Evidence for the existence of CCK-producing cells in rat pancreatic islets

Endocrinology. 1998 Jan;139(1):389-96. doi: 10.1210/endo.139.1.5691.

Abstract

Background: Although the existence of cholecystokinin-like immunoreactivity (CCK-LI) in rat pancreas had been reported previously, it was never clearly demonstrated whether CCK is produced in rat pancreatic islets.

Aims: The purpose of this study was to elucidate the source of the CCK-LI, the molecular properties of CCK, and the expression of the CCK gene in islet cells.

Methods: Immunohistochemical studies of rat pancreas were carried out with different rabbit antisera against CCK-8 and CCK-related peptide including N-terminal CCK-33 (1-22) and gastrin-17, and colocalization with known islet hormones including insulin, glucagon, somatostatin, and pancreatic polypeptide was investigated. The major molecular form of CCK in the islets was determined by HPLC. RT-PCR and in situ hybridization were performed to demonstrate the presence of the CCK transcript in the pancreas.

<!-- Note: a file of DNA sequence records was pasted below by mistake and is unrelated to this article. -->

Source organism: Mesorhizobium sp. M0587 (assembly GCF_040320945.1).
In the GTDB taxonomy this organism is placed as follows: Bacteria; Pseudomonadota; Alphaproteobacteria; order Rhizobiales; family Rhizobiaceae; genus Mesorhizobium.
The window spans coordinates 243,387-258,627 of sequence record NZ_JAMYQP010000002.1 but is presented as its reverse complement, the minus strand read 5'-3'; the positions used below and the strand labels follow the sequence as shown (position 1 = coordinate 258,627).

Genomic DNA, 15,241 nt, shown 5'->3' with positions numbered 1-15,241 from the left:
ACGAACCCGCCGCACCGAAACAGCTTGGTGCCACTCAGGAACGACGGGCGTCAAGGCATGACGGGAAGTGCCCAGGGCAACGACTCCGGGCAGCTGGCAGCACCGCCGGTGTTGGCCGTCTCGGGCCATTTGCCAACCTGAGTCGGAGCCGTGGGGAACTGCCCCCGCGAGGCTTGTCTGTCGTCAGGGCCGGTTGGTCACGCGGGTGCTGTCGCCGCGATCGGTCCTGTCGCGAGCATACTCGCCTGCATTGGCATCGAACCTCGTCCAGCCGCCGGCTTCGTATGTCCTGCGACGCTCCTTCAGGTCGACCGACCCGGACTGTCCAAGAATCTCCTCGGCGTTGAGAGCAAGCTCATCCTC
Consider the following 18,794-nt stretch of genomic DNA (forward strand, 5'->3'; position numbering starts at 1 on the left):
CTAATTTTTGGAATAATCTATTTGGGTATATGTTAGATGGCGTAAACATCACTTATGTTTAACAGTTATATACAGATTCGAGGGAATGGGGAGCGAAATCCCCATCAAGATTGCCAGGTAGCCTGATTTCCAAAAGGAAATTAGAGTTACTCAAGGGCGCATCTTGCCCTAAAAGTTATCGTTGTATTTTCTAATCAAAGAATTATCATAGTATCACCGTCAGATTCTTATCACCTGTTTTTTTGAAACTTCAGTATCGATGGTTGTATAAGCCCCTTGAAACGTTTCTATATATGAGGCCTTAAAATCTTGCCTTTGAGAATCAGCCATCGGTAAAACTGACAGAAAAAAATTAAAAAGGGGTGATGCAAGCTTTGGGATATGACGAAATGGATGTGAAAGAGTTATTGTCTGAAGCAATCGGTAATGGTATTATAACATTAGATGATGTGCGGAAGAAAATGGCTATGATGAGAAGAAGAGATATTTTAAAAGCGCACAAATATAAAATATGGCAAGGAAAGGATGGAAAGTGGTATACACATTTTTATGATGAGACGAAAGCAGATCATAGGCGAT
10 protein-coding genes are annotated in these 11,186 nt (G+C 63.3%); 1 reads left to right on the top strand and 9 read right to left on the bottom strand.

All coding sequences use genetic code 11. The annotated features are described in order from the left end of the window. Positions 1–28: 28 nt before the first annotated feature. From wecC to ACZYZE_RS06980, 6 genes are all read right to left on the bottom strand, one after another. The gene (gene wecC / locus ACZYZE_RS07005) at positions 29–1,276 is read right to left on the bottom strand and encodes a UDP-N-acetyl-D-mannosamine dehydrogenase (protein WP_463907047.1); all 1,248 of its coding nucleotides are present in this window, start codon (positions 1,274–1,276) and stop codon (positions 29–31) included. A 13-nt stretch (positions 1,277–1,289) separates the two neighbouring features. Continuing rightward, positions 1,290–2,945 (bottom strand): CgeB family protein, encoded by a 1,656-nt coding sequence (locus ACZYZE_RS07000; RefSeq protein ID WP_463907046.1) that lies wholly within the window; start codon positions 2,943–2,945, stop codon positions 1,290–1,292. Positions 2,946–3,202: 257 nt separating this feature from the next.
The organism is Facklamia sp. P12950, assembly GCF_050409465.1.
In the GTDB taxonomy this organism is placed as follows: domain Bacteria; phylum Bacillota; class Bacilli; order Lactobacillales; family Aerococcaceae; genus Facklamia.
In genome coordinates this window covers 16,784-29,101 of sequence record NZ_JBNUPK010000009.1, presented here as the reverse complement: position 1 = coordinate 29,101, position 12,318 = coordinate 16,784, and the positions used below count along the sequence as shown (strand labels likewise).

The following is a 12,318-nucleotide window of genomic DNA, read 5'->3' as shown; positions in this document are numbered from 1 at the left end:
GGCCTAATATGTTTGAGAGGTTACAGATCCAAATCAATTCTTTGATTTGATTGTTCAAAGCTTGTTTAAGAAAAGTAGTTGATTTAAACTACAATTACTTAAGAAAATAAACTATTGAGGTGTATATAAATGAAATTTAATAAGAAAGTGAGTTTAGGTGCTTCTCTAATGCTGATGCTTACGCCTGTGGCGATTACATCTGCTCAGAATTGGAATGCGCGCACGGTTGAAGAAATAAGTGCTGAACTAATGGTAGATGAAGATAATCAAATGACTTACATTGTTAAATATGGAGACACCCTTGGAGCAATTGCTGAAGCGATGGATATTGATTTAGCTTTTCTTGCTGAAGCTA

Results: CCK-LI was found in the center of the islets, colocalized with insulin in B cells. The major molecular form of CCK in the islets was CCK-8. A 350-nucleotide fragment of PCR-amplified CCK cDNA was detected in the islet as well as the duodenum by RT-PCR. In situ hybridization showed that CCK messenger RNA was located in a large portion of the islets, and this was consistent with the immunohistochemical findings.

Conclusion: CCK messenger RNA and immunoreactivity are expressed in adult rat pancreatic islets, indicating that CCK-producing cells are present in adult rat islets.

Publication types

  • Research Support, Non-U.S. Gov't

MeSH terms

  • Animals
  • Cholecystokinin / analysis
  • Cholecystokinin / biosynthesis*
  • Cholecystokinin / genetics
  • DNA, Complementary / analysis
  • Immunohistochemistry
  • Insulin / analysis
  • Islets of Langerhans / metabolism*
  • Male
  • Polymerase Chain Reaction
  • Rabbits
  • Rats
  • Rats, Wistar

Substances

  • DNA, Complementary
  • Insulin
  • Cholecystokinin